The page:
Welcome to The ChildFree Times for March 2016 Edition, here you will find links to posts that have been published in February 2016, I’ve tried to save as many articles that I have seen on my feed (twitter, Facebook, etc) but like all things can’t always keep everything so below is what I have been able to save for the month and I’ve posted it here for you to be able to view.
Take care everyone!
Shelley Bridgeman: Six reasons not to have kids – A comment on my column last week challenged my claim that I had once been “childfree”. The reader wrote: “Get it right. You were Childless, not Childfree. Being childfree is a conscious, permanent choice not to have children for a multitude of reasons.” Another reader responded: “YOU get it right. I was also childFREE until I made the conscious, permanent choice to have a child. What’s it to you what terminology people use to describe their own situation?”
“I’m Childfree And I’m Happy!” – As I was cruising the Internet today, I stumbled upon an interesting Russian article where the writer claimed that there’s nothing wrong about choosing to stay childfree. Her opinion triggered a huge wave of negative comments. Are people who choose to stay childfree really wrong though?
CHILDFREE & LOVE TO TRAVEL? LOCATION INDEPENDENCE IS FOR YOU – In 2012, when Matt and I moved into our 120 square foot tiny house, there was much more to our plan than just living tiny. For me, there was an equal component of location independence.
MY IN-LAWS ARE MAD ABOUT MY CHILD-FREE WEDDIN – Kids or no kids? Unfortunately, opting to have a child-free wedding will typically ruffle a few feathers and sometimes, things can get downright ugly. Recently, a bride-to-be, whose wedding is next month, shared a post on Reddit because her future in-laws have threatened not to attend her wedding if kids aren’t invited.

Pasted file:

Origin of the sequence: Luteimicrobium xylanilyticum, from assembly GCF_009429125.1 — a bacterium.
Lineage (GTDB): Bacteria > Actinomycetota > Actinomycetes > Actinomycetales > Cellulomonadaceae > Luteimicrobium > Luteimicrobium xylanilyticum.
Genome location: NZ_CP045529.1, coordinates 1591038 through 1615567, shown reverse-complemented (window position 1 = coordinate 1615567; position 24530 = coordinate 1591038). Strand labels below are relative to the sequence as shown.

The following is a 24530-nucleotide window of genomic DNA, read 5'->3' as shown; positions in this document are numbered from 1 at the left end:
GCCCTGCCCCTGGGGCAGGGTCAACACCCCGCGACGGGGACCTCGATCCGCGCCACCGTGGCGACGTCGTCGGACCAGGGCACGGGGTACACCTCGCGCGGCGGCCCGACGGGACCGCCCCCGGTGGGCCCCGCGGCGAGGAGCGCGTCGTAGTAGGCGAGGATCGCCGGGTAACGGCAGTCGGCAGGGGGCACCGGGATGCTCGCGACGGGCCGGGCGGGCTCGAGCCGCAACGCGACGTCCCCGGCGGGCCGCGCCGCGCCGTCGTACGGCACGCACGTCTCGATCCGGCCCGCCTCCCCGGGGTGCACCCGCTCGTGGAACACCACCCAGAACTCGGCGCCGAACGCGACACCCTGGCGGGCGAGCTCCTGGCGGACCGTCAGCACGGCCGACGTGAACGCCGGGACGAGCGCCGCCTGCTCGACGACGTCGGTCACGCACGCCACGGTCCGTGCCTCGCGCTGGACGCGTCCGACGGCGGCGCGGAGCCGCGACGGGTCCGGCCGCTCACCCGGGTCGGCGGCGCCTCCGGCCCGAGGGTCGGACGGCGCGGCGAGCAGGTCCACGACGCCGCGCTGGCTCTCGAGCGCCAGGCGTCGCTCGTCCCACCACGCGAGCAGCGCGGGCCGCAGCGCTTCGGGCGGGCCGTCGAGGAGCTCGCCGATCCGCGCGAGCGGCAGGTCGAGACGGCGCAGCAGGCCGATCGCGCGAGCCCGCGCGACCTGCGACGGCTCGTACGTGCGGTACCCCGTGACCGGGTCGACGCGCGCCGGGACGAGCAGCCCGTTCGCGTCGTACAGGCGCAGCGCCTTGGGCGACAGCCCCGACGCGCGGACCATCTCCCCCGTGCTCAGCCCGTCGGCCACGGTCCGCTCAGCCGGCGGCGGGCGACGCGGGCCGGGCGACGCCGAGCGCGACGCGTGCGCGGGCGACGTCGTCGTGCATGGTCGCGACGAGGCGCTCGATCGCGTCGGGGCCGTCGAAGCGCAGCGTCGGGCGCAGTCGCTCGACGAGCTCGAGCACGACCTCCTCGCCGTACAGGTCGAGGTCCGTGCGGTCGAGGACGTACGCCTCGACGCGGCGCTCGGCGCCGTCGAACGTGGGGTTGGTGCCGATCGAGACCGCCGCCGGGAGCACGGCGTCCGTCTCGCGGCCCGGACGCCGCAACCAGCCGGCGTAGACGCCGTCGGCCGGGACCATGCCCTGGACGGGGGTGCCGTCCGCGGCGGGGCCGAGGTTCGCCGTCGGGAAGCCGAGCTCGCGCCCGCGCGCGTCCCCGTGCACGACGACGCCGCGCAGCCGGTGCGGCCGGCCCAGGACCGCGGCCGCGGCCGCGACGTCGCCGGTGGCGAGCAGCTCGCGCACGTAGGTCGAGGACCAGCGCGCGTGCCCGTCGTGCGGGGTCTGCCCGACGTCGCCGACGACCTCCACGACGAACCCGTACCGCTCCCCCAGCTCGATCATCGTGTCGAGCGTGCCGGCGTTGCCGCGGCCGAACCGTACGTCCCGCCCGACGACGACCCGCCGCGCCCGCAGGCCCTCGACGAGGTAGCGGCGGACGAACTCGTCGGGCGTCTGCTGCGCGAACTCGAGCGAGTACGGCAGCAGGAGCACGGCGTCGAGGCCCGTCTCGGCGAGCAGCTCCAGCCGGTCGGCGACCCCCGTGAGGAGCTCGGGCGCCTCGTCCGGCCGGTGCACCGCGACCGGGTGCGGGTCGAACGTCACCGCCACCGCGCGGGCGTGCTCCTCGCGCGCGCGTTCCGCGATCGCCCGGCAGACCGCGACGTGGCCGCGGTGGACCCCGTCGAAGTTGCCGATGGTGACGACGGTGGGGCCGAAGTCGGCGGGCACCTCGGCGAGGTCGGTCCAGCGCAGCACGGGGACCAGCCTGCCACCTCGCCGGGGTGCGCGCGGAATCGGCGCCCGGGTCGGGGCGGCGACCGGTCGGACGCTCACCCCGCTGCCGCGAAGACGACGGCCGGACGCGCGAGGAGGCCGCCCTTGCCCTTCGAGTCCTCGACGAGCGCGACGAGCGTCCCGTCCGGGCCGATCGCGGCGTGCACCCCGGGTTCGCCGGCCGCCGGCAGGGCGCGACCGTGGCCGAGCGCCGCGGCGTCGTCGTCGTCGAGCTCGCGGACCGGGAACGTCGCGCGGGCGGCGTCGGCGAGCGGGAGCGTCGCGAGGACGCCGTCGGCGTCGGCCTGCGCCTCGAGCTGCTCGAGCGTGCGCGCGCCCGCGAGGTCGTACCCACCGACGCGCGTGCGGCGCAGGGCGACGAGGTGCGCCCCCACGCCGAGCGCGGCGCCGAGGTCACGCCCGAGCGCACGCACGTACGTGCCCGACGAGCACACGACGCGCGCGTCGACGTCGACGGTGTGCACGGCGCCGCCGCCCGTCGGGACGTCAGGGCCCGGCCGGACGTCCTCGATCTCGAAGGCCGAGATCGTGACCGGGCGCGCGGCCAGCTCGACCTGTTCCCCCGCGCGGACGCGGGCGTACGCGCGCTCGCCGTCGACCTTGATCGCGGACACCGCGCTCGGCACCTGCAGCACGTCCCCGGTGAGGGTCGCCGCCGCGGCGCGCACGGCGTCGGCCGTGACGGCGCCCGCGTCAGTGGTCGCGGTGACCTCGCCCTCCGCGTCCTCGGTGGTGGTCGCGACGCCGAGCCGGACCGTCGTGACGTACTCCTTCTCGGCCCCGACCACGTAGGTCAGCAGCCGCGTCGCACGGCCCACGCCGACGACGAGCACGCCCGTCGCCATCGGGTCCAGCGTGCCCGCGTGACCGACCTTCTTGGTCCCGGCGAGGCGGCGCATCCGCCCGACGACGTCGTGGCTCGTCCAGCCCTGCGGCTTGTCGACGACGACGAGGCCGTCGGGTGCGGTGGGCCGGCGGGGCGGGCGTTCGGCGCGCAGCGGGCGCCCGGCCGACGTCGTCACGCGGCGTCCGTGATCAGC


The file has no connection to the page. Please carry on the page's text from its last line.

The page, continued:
What Happens When An Israeli Woman Admits to Regretting Motherhood? – The opening paragraph of a recent article on the sociologist Orna Donath includes the phrase “professional iconoclast” in reference to Donath and her work on Israeli men and women who don’t want to be parents (as opposed to “childfree,” which has no direct translation to Hebrew).
16 reasons being child-free is awesome – Having children, these days, is becoming less of an expectation and more of a choice – which is welcome news to everyone who decides having kids isn’t for them.
An increasing number of hotels are saying “Sorry, but kids aren’t allowed” – While some hotels scramble to add amenities that might attract additional guests (oh hey, Vitamin C-infused showers), others are removing things in an attempt to become more appealing. You know, like getting rid of all of the children. An increasing number of hotels in Germany, Spain and elsewhere in Europe have gone child-free, banning those under the ages of 14, 16 or even 21. Germans in particular are intolerant of teens, tweens and those too young to be categorized as either one.
Young women face obstacles in search of elective sterilization – According to a study published in 2015 by Urban Institute, between 2007 and 2012, the U.S. birth rate dropped by 15 percent. The study suggested that in 2012, in part due to the Great Recession, women in their 20s gave birth at the slowest rate than any previous generation of U.S. women.
The Perks of Childfreedom – Recently some of my Childfree friends in an online community alerted me of this article, 50 reasons being a parent ROCKS. Here’s my response, as well as MY 50 reasons being childfree rocks.
HOW TO STAY CLOSE WITH CHILDFREE FRIENDS – A week and a half shy of my due date and I’ve settled into a full-blown nesting obsession. If you need me I’ll be making 12 individual trips to Ikea for a nightlight, packing and re-packing my hospital bag, muttering over shades of porcelain in the Bunnings paint aisle, or cleaning the wheels of the pram with a doll brush. My childfree friends on the other hand have their hands full with exhibitions, shows, Golden Plains, special holidays with partners or friends, career moves, tinder dates, yoga retreats and the knowledge that at any moment they could just jump into a kombi van and head west, never to return.
The childfree deserve workplace flexibility too – I’m not sure when it was that I realised I don’t want to be a mum. I think it came to me as less of a lightbulb moment and more of a gradual steeling against my family’s insistence, throughout my twenties, that I should “never say never”. At 29 and a happily single aunt to eight adorable kids, I can’t imagine ever changing my mind.